The Atlantic write-up: https://www.theatlantic.com/health/archive/2018/05/can-genetic-counselors-keep-up-with-23andme/560837/

  2. I received a 23andMe kit for Christmas last year and was initially super excited to see the results. It ended up not providing much exciting information regarding my heritage (I’m 50% English and 50% German which I already knew). But I did find the health/genetic risk factor reports to be interesting. As we learn more and more about the genome using this type of technology, the earlier and more accurate we will be able to diagnose serious diseases, leading to lower fatality rates. The increase in the amount of genomic data brought about by tests such as 23andMe can assist researchers in finding cures for diseases such as Alzheimer’s and cancer.

    The one worry I have with providing affordable genomic sequencing technology to the general public is that people will take advantage of it. A large amount of personal information can be discovered using DNA sequencing which can be dangerous if it falls into the hands of someone who wants to misuse it. Do we need to do background checks on buyers before handing them this type of technology? I’m undecided.

  3. Jaclin Murphy · ·

    23andMe is such an interesting concept. I’m someone who probably does not worry enough about privacy, and I only saw the benefits of this service. For one it’s really cool! The added layer about learning things about your health and health risks is really powerful. Plus considering I’m not a serial killer or related to any (hopefully), I not too concerned about having my DNA out there. I have not actually bought the kit, but have been considering it. However, the more we discuss this is class, I see how people don’t want this to be publicly available and the threat that presents. Having sensitive medical information out there is obviously a huge concern, and no one would want that to get into the wrong hands. I guess I should probably do some more research!

  4. Great post! I’ve been following 23 and me for many years. I’m sort of surprised that they’re really still where they are – never really taken off huge but never collapsed either. Less than $2B valuation on a $491M in funding isn’t that great, but Sequoia knows what it’s doing. They must expect the analytics side of the business to take off.

  5. Olivia Crowley · ·

    I recently convinced my parents to order 23andMe kits for the three of us (both of my younger siblings were uninterested), which we completed and sent in over Christmas break. I then received my ancestry results about a month later, which I actually found quite interesting. I am much more Irish than I thought! Anyway, that being said, I chose to forgo the additional health and wellness reporting, 1) because it was more expensive, and 2) because I’m not sure I would take the information seriously enough without then requesting similar testing from family doctor anyway. But I do think that tests like these are likely the way of the future. I mean, think of all the things we rely on our Apple watches, weight loss apps, and YouTube tutorials for.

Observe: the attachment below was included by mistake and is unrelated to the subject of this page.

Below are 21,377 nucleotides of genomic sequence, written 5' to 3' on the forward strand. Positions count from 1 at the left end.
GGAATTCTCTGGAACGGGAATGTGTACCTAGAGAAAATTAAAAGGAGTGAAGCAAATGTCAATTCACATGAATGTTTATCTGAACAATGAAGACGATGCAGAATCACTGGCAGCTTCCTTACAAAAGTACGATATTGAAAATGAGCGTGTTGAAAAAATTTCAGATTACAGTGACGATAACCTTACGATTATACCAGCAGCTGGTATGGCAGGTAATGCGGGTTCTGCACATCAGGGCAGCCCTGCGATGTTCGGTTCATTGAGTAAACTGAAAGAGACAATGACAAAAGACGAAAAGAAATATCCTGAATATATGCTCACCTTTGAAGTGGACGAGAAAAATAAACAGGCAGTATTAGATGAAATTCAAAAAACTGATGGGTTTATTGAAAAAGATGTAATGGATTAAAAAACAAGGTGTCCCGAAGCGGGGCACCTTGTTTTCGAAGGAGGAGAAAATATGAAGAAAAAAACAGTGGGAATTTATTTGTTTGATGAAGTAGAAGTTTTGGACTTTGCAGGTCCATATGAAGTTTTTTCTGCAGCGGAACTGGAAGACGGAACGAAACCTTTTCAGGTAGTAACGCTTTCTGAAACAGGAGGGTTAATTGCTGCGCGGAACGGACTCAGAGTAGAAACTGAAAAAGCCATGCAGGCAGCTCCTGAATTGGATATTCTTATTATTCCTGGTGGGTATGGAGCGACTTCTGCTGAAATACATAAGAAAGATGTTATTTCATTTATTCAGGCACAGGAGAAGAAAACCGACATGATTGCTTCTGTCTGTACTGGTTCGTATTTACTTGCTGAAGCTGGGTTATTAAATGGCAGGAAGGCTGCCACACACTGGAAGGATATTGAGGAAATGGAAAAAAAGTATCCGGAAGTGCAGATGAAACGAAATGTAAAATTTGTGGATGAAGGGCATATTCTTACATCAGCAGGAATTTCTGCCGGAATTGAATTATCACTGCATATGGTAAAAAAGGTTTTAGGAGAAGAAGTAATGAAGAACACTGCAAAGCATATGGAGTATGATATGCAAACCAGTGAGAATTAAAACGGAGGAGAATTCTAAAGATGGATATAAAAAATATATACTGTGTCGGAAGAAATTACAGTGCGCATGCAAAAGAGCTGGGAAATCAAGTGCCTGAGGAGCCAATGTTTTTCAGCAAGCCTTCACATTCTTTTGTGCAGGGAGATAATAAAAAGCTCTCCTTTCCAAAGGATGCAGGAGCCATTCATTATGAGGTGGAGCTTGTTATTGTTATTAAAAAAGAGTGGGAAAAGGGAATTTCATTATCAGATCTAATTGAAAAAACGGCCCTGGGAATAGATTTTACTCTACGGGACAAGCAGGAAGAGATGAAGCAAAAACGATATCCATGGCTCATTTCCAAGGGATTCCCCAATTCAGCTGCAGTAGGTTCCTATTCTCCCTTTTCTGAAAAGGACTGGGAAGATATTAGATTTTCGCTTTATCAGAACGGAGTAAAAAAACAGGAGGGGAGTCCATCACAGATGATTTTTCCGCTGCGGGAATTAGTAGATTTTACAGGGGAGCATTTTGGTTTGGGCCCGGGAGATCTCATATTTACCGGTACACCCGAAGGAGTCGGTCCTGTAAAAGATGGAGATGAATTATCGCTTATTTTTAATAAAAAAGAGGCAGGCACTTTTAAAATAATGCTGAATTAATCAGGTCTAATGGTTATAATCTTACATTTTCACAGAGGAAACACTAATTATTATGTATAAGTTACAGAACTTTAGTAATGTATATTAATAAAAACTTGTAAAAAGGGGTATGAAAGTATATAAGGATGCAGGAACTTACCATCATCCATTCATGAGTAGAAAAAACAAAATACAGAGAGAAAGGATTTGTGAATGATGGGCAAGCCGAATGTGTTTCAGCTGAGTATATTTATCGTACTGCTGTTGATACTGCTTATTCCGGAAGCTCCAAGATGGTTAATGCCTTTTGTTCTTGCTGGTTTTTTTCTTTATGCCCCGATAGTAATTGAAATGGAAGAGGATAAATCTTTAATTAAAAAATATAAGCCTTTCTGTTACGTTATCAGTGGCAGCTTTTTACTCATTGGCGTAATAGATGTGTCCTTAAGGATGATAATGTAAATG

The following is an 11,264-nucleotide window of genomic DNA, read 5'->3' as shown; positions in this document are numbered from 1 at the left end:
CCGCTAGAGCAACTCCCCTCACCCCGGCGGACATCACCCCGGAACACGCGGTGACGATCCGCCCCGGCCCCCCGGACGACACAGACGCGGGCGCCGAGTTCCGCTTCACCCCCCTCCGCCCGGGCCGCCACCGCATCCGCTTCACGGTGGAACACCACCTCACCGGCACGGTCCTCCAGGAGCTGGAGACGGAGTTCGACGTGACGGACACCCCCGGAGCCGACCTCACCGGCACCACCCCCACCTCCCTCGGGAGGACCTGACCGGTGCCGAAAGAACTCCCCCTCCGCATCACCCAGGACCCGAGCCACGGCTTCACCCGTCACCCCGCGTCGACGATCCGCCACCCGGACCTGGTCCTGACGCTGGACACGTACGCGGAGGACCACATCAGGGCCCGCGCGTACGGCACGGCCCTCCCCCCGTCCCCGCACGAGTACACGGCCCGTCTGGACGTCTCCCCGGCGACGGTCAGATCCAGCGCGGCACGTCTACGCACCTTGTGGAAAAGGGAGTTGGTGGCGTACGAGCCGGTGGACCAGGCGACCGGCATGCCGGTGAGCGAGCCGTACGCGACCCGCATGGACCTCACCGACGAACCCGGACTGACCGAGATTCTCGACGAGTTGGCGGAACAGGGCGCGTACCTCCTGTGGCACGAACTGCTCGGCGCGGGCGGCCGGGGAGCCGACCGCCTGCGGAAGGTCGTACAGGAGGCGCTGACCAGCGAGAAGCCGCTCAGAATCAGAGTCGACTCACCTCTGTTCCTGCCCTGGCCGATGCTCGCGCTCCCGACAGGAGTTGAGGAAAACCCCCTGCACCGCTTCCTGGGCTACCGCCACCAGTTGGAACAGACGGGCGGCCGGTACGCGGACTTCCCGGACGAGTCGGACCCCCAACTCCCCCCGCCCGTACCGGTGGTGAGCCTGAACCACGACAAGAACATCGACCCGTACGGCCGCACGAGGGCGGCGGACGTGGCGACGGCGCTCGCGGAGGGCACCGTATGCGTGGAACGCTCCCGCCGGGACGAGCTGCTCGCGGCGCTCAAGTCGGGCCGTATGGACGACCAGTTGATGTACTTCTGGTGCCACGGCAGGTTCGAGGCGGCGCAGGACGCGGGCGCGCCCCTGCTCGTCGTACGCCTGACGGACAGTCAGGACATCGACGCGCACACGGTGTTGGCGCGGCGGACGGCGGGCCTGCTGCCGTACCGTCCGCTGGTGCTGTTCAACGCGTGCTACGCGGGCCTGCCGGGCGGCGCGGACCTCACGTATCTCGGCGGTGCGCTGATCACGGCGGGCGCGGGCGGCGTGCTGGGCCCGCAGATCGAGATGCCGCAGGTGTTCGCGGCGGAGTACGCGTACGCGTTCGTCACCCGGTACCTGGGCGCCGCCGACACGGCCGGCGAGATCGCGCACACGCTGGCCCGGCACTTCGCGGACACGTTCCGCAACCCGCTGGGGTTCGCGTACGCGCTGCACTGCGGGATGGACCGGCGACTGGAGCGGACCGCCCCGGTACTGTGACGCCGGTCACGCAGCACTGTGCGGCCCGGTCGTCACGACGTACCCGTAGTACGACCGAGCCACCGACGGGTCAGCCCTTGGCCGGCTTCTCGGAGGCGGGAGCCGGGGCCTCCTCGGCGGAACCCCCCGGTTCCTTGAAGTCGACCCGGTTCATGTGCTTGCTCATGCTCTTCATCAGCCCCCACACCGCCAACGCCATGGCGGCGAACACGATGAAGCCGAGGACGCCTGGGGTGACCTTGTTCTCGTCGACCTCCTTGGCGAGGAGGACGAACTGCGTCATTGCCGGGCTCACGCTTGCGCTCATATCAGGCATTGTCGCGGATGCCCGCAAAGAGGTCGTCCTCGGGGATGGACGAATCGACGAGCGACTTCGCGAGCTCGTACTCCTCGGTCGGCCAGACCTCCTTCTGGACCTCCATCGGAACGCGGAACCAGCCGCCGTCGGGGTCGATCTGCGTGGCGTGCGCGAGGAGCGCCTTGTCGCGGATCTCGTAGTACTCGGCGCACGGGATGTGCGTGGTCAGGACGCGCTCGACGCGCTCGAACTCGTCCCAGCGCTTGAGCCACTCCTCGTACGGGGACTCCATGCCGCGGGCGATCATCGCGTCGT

6. cynmzfigueroa · ·

    Did not know the Golden State Killer 23 and me story, pretty neat! This company’s success is pretty fascinating to me because I’m still struggling to what kind of company exactly are we giving our DNA to? At least with Ancestry.com I understand the value proposition a bit better because of the aligned core business of building out your family ancestry. I really enjoyed your coverage of Illumina, it’s really an achievement of both computing power and advances made in this space that helped drive down the costs oh genome sequencing. Overall still a lot of questions for me as to how this tech will continue to grow moving forward.

  7. kateu19 · ·

    Interesting post! I’ve known about 23andme and Ancestry.com for a few years, but I wasn’t super aware of the health components to 23andme. I’m a little torn about the privacy aspect of this – I don’t know that I want my DNA out there, but I think this information could be so helpful, especially for people who may not know their full family’s health history.

    Regarding 23andme being used to find the Golden State Killer, I think this is an incredibly interesting use of the data that these companies collect. I wonder if users are aware that their DNA may be used in this way, and if they are not, how many people would opt out of using these companies.

  8. I’m really glad that genetic testing is becoming more consumerized because it will allow people to become more informed about their risk factors for various genetic diseases. However, I feel like there will be so much misinformation about genetic markers that people will have to try extremely hard to educate themselves. For example, I used to constantly see articles about how people found the gene for religious beliefs, propensity for anger, intelligence, etc. But we all know correlation doesn’t mean causation, which is what these articles typically (and conveniently) forget. We know so little about how genes interact and what triggers them to become active. Until we are able to learn more, I hope that people do not change their behavior after associating a particular gene marker to a potential behavioral trait.

  9. I am still really unsure where I stand on this still. I have friends who have done it and they swear by it…but it still seems creepy to me. I know there was a story about two identical twins that had their DNA tested and the results came back different for each of them…things like that make it seem like there is a margin of error that makes me skeptical. That being said, as the tech improves I will probably be looking more into these types of services.